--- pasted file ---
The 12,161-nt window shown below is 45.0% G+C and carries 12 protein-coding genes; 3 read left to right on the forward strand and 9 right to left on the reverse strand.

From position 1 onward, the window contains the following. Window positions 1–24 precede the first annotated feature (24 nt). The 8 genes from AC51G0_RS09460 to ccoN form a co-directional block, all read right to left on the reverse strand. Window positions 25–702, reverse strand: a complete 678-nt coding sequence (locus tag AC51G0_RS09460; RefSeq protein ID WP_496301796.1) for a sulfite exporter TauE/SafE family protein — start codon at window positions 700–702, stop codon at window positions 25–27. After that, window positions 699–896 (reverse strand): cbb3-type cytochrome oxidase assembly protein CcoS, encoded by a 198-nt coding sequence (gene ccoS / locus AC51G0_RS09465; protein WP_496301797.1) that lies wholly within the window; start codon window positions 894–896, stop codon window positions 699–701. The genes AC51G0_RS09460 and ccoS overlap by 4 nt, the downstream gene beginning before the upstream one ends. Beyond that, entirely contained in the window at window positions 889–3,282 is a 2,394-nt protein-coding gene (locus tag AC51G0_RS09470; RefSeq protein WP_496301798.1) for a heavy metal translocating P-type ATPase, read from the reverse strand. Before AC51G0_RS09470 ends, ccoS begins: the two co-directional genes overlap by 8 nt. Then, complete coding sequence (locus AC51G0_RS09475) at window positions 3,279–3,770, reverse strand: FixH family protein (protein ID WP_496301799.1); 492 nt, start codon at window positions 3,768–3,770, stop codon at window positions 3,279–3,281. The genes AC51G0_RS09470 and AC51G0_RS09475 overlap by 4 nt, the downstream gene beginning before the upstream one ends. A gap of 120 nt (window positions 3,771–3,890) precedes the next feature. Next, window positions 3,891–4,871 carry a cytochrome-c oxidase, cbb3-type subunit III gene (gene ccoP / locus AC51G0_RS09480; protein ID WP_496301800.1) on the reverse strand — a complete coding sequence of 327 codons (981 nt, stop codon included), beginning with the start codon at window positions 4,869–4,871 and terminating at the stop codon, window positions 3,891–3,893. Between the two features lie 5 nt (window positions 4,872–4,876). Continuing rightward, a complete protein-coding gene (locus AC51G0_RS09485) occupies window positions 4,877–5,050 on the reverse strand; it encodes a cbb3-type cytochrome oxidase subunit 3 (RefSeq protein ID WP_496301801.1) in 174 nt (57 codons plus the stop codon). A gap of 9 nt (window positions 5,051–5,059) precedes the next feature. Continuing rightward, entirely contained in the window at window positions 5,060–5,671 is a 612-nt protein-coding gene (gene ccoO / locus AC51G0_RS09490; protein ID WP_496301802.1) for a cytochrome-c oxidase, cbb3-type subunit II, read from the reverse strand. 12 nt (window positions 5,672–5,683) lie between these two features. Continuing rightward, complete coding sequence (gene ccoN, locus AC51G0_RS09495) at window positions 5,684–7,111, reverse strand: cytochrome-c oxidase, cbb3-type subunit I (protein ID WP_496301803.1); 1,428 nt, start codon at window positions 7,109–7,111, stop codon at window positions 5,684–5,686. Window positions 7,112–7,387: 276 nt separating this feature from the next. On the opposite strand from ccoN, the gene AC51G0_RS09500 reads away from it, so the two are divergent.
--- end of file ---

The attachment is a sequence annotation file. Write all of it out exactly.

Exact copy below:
The 12,161-nt window shown below is 45.0% G+C and carries 12 protein-coding genes; 3 read left to right on the forward strand and 9 right to left on the reverse strand.

From position 1 onward, the window contains the following. Window positions 1–24 precede the first annotated feature (24 nt). The 8 genes from AC51G0_RS09460 to ccoN form a co-directional block, all read right to left on the reverse strand. Window positions 25–702, reverse strand: a complete 678-nt coding sequence (locus tag AC51G0_RS09460; RefSeq protein ID WP_496301796.1) for a sulfite exporter TauE/SafE family protein — start codon at window positions 700–702, stop codon at window positions 25–27. After that, window positions 699–896 (reverse strand): cbb3-type cytochrome oxidase assembly protein CcoS, encoded by a 198-nt coding sequence (gene ccoS / locus AC51G0_RS09465; protein WP_496301797.1) that lies wholly within the window; start codon window positions 894–896, stop codon window positions 699–701. The genes AC51G0_RS09460 and ccoS overlap by 4 nt, the downstream gene beginning before the upstream one ends. Beyond that, entirely contained in the window at window positions 889–3,282 is a 2,394-nt protein-coding gene (locus tag AC51G0_RS09470; RefSeq protein WP_496301798.1) for a heavy metal translocating P-type ATPase, read from the reverse strand. Before AC51G0_RS09470 ends, ccoS begins: the two co-directional genes overlap by 8 nt. Then, complete coding sequence (locus AC51G0_RS09475) at window positions 3,279–3,770, reverse strand: FixH family protein (protein ID WP_496301799.1); 492 nt, start codon at window positions 3,768–3,770, stop codon at window positions 3,279–3,281. The genes AC51G0_RS09470 and AC51G0_RS09475 overlap by 4 nt, the downstream gene beginning before the upstream one ends. A gap of 120 nt (window positions 3,771–3,890) precedes the next feature. Next, window positions 3,891–4,871 carry a cytochrome-c oxidase, cbb3-type subunit III gene (gene ccoP / locus AC51G0_RS09480; protein ID WP_496301800.1) on the reverse strand — a complete coding sequence of 327 codons (981 nt, stop codon included), beginning with the start codon at window positions 4,869–4,871 and terminating at the stop codon, window positions 3,891–3,893. Between the two features lie 5 nt (window positions 4,872–4,876). Continuing rightward, a complete protein-coding gene (locus AC51G0_RS09485) occupies window positions 4,877–5,050 on the reverse strand; it encodes a cbb3-type cytochrome oxidase subunit 3 (RefSeq protein ID WP_496301801.1) in 174 nt (57 codons plus the stop codon). A gap of 9 nt (window positions 5,051–5,059) precedes the next feature. Continuing rightward, entirely contained in the window at window positions 5,060–5,671 is a 612-nt protein-coding gene (gene ccoO / locus AC51G0_RS09490; protein ID WP_496301802.1) for a cytochrome-c oxidase, cbb3-type subunit II, read from the reverse strand. 12 nt (window positions 5,672–5,683) lie between these two features. Continuing rightward, complete coding sequence (gene ccoN, locus AC51G0_RS09495) at window positions 5,684–7,111, reverse strand: cytochrome-c oxidase, cbb3-type subunit I (protein ID WP_496301803.1); 1,428 nt, start codon at window positions 7,109–7,111, stop codon at window positions 5,684–5,686. Window positions 7,112–7,387: 276 nt separating this feature from the next. On the opposite strand from ccoN, the gene AC51G0_RS09500 reads away from it, so the two are divergent.